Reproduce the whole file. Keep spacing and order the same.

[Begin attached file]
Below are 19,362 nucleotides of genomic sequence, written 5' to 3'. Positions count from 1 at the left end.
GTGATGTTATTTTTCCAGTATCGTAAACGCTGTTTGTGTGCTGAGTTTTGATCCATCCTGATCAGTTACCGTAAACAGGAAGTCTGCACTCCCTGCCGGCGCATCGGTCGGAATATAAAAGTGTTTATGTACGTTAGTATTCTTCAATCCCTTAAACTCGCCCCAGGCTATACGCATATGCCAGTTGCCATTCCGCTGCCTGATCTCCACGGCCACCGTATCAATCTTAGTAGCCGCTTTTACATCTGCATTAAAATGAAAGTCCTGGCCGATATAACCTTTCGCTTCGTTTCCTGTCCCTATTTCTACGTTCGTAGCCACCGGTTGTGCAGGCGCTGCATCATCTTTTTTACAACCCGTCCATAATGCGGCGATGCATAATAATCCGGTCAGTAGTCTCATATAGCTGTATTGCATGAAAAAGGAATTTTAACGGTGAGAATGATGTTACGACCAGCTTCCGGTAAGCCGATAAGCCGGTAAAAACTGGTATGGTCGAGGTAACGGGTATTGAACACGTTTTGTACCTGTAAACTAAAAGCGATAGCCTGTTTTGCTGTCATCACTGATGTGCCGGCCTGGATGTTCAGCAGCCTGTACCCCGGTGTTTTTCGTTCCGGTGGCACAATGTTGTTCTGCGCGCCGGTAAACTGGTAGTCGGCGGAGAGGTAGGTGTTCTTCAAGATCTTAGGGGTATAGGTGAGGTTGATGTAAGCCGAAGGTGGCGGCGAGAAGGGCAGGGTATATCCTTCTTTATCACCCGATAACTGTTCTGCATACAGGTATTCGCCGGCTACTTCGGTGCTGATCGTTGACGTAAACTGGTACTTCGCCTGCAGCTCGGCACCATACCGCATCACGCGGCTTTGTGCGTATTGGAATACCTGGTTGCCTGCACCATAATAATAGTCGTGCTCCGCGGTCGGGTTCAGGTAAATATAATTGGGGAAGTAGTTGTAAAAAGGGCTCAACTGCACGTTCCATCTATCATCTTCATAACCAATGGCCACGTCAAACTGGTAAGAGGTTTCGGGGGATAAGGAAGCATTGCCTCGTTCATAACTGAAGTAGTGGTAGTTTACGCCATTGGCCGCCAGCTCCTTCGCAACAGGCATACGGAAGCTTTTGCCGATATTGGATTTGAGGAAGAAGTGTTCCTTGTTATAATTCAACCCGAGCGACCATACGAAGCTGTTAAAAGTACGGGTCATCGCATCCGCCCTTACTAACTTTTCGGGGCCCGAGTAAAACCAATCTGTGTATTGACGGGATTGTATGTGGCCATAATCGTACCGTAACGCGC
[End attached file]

Below are 19,362 nucleotides of genomic sequence, written 5' to 3'. Positions count from 1 at the left end.
GTGATGTTATTTTTCCAGTATCGTAAACGCTGTTTGTGTGCTGAGTTTTGATCCATCCTGATCAGTTACCGTAAACAGGAAGTCTGCACTCCCTGCCGGCGCATCGGTCGGAATATAAAAGTGTTTATGTACGTTAGTATTCTTCAATCCCTTAAACTCGCCCCAGGCTATACGCATATGCCAGTTGCCATTCCGCTGCCTGATCTCCACGGCCACCGTATCAATCTTAGTAGCCGCTTTTACATCTGCATTAAAATGAAAGTCCTGGCCGATATAACCTTTCGCTTCGTTTCCTGTCCCTATTTCTACGTTCGTAGCCACCGGTTGTGCAGGCGCTGCATCATCTTTTTTACAACCCGTCCATAATGCGGCGATGCATAATAATCCGGTCAGTAGTCTCATATAGCTGTATTGCATGAAAAAGGAATTTTAACGGTGAGAATGATGTTACGACCAGCTTCCGGTAAGCCGATAAGCCGGTAAAAACTGGTATGGTCGAGGTAACGGGTATTGAACACGTTTTGTACCTGTAAACTAAAAGCGATAGCCTGTTTTGCTGTCATCACTGATGTGCCGGCCTGGATGTTCAGCAGCCTGTACCCCGGTGTTTTTCGTTCCGGTGGCACAATGTTGTTCTGCGCGCCGGTAAACTGGTAGTCGGCGGAGAGGTAGGTGTTCTTCAAGATCTTAGGGGTATAGGTGAGGTTGATGTAAGCCGAAGGTGGCGGCGAGAAGGGCAGGGTATATCCTTCTTTATCACCCGATAACTGTTCTGCATACAGGTATTCGCCGGCTACTTCGGTGCTGATCGTTGACGTAAACTGGTACTTCGCCTGCAGCTCGGCACCATACCGCATCACGCGGCTTTGTGCGTATTGGAATACCTGGTTGCCTGCACCATAATAATAGTCGTGCTCCGCGGTCGGGTTCAGGTAAATATAATTGGGGAAGTAGTTGTAAAAAGGGCTCAACTGCACGTTCCATCTATCATCTTCATAACCAATGGCCACGTCAAACTGGTAAGAGGTTTCGGGGGATAAGGAAGCATTGCCTCGTTCATAACTGAAGTAGTGGTAGTTTACGCCATTGGCCGCCAGCTCCTTCGCAACAGGCATACGGAAGCTTTTGCCGATATTGGATTTGAGGAAGAAGTGTTCCTTGTTATAATTCAACCCGAGCGACCATACGAAGCTGTTAAAAGTACGGGTCATCGCATCCGCCCTTACTAACTTTTCGGGGCCCGAGTAAAACCAATCTGTGTATTGACGGGATTGTATGTGGCCATAATCGTACCGTAACGCGC